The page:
Klaas De Jonge, Marianne Stranger, Sarah L. Paralovo, Maarten Spruyt, Borislav Lazarov, Tom Geens, Reinoud Cartuyvels, Koen Van den Driessche, Jelle Laverge, Arnold Janssens
Languages: English | Pages: 9 pp
Bibliographic info:
43rd AIVC - 11th TightVent - 9th venticool Conference - Copenhagen, Denmark - 4-5 October 2023

The COVID-19 pandemic increased the awareness and importance of infectious pathogens as contaminant in the indoor air, especially for non-residential buildings with a high occupational density like schools. During the COVID-19 pandemic air cleaning is often proposed as mitigation strategy for infectious risk in these types of buildings. However, indoor air quality (IAQ) in general comprises of a large range of possible contaminants and factors that can equally impact the health, comfort and well-being of occupants. In this context, a study was conducted in Flanders (Belgium) with the aim of investigating the potential impact of ventilation and air cleaning on the IAQ and infection risk control in Flemish public spaces. This paper describes part of this larger study, focusing on the assessments carried out in two primary schools.
In the first school, which did not have a mechanical ventilation system, 4 classrooms were assessed for three weeks. In the second school, 4 classrooms connected to a centralized mechanical ventilation system were assessed in two separate measurement campaigns of 3 weeks. Between the two measurement campaigns in school 2, the defects in the mechanical ventilation system which were observed during the first campaign were corrected.
In each school, in three of the four classrooms, specific interventions were done after the first week of monitoring, among which the introduction of air cleaners. The fourth class was monitored without intervention. In each classroom, CO2 concentrations and biological air samples were collected 2 days per week for in-lab qPCR analysis of over 20 genetic markers of respiratory pathogens. The results for SARS-CoV-2 are presented.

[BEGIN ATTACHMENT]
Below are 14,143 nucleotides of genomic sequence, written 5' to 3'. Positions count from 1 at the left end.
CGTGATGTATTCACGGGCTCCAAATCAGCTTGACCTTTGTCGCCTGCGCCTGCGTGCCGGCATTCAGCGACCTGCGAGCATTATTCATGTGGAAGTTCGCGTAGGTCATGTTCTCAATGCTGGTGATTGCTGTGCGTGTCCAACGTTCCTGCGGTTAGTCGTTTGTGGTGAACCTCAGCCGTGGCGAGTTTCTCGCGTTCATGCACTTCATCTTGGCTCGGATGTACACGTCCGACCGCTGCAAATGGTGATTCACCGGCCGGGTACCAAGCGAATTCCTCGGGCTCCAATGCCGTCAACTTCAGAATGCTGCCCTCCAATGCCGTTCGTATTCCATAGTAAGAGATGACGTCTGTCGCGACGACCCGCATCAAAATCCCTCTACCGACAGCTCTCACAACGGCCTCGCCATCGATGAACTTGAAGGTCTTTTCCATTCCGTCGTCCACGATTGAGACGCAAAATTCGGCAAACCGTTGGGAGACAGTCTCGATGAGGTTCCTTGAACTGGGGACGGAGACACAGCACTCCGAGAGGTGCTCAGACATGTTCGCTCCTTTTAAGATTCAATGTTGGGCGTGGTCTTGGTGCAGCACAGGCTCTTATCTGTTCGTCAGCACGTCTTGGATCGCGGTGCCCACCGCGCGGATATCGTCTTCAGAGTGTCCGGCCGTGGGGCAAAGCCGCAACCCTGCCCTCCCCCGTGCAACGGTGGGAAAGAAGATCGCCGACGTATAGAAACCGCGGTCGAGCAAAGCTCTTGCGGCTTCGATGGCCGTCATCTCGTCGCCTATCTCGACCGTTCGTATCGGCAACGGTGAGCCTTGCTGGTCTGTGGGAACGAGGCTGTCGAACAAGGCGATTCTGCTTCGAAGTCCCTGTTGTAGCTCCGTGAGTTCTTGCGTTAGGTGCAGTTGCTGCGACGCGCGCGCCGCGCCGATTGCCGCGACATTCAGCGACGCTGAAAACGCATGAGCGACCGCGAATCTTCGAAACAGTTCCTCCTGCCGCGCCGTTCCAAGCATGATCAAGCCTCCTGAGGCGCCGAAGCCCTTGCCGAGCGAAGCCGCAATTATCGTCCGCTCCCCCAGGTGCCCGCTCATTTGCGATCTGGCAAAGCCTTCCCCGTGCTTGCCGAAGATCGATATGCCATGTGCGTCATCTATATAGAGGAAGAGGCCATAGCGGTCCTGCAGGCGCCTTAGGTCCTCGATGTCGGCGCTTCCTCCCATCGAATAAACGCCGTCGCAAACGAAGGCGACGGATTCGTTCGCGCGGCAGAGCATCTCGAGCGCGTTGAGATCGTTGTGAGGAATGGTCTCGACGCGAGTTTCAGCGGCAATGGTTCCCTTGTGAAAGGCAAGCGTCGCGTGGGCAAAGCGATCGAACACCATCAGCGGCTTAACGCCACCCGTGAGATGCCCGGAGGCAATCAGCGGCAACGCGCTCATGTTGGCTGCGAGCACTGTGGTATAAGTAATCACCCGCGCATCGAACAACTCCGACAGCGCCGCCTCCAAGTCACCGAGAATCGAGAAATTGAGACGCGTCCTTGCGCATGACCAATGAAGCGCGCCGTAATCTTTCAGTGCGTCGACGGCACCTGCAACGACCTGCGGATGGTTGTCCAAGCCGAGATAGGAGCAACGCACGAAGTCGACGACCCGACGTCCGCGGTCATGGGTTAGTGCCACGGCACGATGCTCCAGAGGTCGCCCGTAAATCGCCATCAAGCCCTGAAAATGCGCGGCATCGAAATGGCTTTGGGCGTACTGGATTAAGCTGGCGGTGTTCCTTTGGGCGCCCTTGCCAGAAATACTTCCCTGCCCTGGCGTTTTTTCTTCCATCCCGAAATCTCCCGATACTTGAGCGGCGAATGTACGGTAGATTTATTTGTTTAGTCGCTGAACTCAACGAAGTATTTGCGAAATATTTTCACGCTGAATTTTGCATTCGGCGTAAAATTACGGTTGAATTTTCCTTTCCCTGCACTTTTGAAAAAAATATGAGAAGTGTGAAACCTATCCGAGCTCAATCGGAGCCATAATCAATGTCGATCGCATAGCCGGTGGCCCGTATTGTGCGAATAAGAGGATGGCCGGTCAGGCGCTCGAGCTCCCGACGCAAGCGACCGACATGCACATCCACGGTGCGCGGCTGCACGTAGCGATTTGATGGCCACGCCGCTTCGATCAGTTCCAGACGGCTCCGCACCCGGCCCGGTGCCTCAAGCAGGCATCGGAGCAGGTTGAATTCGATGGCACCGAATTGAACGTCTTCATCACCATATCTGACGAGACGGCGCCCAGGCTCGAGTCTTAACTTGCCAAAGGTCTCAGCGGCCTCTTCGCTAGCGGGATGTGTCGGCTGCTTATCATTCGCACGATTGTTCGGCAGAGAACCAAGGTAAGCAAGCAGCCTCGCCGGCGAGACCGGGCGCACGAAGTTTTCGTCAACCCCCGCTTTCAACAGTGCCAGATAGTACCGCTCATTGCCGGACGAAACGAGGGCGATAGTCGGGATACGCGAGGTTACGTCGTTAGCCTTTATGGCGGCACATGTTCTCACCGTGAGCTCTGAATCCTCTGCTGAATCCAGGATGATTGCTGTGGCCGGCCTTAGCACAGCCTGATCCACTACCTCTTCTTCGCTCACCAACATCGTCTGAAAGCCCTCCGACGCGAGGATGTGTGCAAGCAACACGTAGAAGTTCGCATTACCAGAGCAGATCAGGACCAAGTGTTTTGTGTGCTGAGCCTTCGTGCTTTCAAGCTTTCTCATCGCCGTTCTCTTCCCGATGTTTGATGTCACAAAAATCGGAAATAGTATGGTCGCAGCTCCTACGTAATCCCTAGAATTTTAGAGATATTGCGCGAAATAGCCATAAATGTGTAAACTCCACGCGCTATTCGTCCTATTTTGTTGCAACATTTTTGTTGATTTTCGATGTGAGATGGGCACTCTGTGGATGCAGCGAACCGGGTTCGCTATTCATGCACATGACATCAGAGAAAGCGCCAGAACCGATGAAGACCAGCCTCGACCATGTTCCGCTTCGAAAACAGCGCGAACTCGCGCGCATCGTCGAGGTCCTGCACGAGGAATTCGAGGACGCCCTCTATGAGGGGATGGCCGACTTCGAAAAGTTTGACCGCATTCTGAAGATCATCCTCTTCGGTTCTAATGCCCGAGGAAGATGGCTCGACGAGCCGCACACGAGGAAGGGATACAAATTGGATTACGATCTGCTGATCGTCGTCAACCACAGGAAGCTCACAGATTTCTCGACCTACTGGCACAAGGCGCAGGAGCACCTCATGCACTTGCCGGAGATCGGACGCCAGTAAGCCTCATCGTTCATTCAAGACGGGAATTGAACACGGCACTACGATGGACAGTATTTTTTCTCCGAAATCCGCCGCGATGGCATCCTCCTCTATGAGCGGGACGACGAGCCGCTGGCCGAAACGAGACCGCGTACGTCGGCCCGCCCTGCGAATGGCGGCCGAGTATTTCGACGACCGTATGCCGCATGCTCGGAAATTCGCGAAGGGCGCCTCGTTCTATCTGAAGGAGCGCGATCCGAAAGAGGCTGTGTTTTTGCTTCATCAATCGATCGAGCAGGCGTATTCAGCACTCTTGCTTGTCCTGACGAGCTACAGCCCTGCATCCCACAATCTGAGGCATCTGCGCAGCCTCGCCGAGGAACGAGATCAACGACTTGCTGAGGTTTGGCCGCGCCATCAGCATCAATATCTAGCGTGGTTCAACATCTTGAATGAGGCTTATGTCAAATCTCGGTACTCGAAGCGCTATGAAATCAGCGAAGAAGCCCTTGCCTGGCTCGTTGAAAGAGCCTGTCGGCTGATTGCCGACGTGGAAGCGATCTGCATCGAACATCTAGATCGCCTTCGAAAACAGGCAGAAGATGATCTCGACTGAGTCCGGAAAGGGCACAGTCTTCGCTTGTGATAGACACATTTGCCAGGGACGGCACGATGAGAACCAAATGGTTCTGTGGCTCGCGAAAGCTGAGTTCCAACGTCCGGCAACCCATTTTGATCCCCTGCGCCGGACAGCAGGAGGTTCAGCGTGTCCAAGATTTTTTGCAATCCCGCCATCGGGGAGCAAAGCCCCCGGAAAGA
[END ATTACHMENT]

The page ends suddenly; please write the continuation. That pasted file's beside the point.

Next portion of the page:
Unfortunately, in both schools, the effectiveness of the interventions on airborne pathogens (incl. SARS-CoV-2) could not be quantified due to the lack of infected schoolchildren and other measures like the wearing of face masks at that time resulting in mostly negative or borderlineĀ results. In general, the results indicate the importance of proper commissioning and maintenance to mechanical ventilation systems and show an overall better expected perceived indoor air quality when the ventilation system works properly. In the school without mechanical ventilation system, manual airing through the opening of windows can achieve the same level of expected perceived indoor air quality if operated correctly.